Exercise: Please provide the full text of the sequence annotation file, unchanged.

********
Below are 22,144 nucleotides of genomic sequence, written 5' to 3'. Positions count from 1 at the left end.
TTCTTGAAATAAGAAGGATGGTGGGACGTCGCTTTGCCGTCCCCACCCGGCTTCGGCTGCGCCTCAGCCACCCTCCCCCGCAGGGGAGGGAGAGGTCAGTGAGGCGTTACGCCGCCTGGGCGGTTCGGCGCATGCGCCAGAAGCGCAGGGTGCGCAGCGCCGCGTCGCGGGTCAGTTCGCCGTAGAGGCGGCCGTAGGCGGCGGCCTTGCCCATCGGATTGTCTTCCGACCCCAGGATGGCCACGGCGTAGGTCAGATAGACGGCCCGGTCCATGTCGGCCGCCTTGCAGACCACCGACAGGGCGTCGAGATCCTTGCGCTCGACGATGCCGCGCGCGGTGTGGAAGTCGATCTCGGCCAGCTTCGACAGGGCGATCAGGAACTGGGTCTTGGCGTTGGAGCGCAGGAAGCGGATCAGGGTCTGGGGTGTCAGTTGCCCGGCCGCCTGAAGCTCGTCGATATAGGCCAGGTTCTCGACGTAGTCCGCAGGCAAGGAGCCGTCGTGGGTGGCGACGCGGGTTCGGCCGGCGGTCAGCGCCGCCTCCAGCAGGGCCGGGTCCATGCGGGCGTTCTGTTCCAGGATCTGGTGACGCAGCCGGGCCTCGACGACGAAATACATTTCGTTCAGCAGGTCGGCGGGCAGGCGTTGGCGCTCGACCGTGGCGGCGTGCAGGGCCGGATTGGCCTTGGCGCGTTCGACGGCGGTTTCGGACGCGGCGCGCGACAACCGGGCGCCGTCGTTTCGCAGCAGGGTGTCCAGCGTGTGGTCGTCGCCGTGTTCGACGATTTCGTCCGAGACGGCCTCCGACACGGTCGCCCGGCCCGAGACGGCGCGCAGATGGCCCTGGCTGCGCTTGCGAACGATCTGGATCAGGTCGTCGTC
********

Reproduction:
Below are 22,144 nucleotides of genomic sequence, written 5' to 3'. Positions count from 1 at the left end.
TTCTTGAAATAAGAAGGATGGTGGGACGTCGCTTTGCCGTCCCCACCCGGCTTCGGCTGCGCCTCAGCCACCCTCCCCCGCAGGGGAGGGAGAGGTCAGTGAGGCGTTACGCCGCCTGGGCGGTTCGGCGCATGCGCCAGAAGCGCAGGGTGCGCAGCGCCGCGTCGCGGGTCAGTTCGCCGTAGAGGCGGCCGTAGGCGGCGGCCTTGCCCATCGGATTGTCTTCCGACCCCAGGATGGCCACGGCGTAGGTCAGATAGACGGCCCGGTCCATGTCGGCCGCCTTGCAGACCACCGACAGGGCGTCGAGATCCTTGCGCTCGACGATGCCGCGCGCGGTGTGGAAGTCGATCTCGGCCAGCTTCGACAGGGCGATCAGGAACTGGGTCTTGGCGTTGGAGCGCAGGAAGCGGATCAGGGTCTGGGGTGTCAGTTGCCCGGCCGCCTGAAGCTCGTCGATATAGGCCAGGTTCTCGACGTAGTCCGCAGGCAAGGAGCCGTCGTGGGTGGCGACGCGGGTTCGGCCGGCGGTCAGCGCCGCCTCCAGCAGGGCCGGGTCCATGCGGGCGTTCTGTTCCAGGATCTGGTGACGCAGCCGGGCCTCGACGACGAAATACATTTCGTTCAGCAGGTCGGCGGGCAGGCGTTGGCGCTCGACCGTGGCGGCGTGCAGGGCCGGATTGGCCTTGGCGCGTTCGACGGCGGTTTCGGACGCGGCGCGCGACAACCGGGCGCCGTCGTTTCGCAGCAGGGTGTCCAGCGTGTGGTCGTCGCCGTGTTCGACGATTTCGTCCGAGACGGCCTCCGACACGGTCGCCCGGCCCGAGACGGCGCGCAGATGGCCCTGGCTGCGCTTGCGAACGATCTGGATCAGGTCGTCGTC